A couple of days ago a good friend of mine posted an article on Facebook about the Nobel Literature Prize committee and J.R.R Tolkien.
What it amounted to was that according to the committee’s lofty ideals, Tolkien was a nonstarter for consideration by them for the literature prize that year, after his friend and colleague C.S Lewis nominated him. Since the article was posted it has drawn a lot of comments for or against Tolkien. I am one of the millions who firmly believe that J.R.R is one of the very best storytellers to come out of the twentieth century.
Granted his use of his and my mother tongue is very Edwardian and somewhat longwinded, but is that a bad thing? I think not. After all, each generation writes differently from those gone before, and so the way a story is written is purely down to the version of the language current for them at the time. In a hundred years from now, many future readers will puzzle of J.K Rowling’s use of the language, but I bet they will love her storytelling.
To illustrate my point, one of my favourite books was written during the Edwardian era – Riddle of the Sands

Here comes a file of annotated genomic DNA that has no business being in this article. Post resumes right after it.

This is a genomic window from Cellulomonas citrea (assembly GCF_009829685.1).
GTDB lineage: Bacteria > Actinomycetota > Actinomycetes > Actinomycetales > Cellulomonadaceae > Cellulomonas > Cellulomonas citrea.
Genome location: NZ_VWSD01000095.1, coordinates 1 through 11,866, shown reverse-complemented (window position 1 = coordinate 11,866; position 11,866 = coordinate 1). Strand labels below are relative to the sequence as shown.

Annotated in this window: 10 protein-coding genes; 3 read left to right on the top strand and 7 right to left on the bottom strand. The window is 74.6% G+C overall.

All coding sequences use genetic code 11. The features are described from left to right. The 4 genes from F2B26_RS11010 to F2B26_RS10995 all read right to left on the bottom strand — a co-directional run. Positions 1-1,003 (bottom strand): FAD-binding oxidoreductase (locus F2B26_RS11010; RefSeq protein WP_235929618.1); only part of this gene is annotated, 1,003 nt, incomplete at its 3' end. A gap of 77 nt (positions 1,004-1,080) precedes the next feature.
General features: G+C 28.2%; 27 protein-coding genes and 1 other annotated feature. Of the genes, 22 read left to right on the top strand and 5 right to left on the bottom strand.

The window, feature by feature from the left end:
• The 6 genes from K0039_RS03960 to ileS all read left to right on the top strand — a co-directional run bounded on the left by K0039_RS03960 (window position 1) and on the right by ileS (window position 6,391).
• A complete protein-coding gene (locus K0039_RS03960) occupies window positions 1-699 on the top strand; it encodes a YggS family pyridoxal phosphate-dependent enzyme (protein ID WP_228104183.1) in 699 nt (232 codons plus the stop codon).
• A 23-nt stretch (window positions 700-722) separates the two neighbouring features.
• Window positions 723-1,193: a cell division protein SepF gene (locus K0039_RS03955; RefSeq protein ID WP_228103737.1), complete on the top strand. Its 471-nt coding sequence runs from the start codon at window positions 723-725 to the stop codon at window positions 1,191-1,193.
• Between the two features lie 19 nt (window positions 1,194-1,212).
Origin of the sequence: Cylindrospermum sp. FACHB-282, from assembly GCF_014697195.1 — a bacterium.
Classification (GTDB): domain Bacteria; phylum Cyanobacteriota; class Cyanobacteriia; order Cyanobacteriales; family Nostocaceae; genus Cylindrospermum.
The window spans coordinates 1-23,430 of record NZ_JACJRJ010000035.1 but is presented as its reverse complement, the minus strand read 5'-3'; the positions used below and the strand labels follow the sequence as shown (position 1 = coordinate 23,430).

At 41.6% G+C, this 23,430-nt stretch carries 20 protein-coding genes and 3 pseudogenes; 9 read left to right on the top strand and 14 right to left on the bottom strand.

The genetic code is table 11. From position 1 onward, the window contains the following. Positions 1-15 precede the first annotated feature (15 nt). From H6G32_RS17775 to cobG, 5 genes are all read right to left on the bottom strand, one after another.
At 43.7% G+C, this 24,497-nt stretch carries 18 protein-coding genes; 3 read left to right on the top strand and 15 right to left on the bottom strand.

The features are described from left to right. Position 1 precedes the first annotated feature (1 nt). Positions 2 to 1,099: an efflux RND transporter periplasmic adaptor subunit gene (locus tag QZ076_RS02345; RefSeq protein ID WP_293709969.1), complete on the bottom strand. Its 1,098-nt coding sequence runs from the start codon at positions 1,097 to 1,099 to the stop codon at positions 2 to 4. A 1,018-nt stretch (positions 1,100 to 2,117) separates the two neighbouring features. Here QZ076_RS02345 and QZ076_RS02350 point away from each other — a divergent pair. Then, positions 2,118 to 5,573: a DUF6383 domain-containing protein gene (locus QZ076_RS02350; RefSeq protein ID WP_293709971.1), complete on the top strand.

What is the problem with critics and most of the literary establishment? By that, I mean the top publishers and the more academically minded, those who still believe that no work was written by anyone other than them, using their own particular way of writing in the English language, or one of their disciples is truly worthy. Why do they seem to think that they and they alone, know what the reading public will like?
Who actually gives a damn about a bunch of literary snobs like them – certainly not the average reader? Just ask the millions of Tolkien lovers across the world. If J.R.R is rubbish, then I say give me more, please. Maybe those who run the big six publishing houses and the plethora of literary critics should stop blathering and get writing themselves. If they took up my challenge, would their work be read? Who knows – nothing is certain.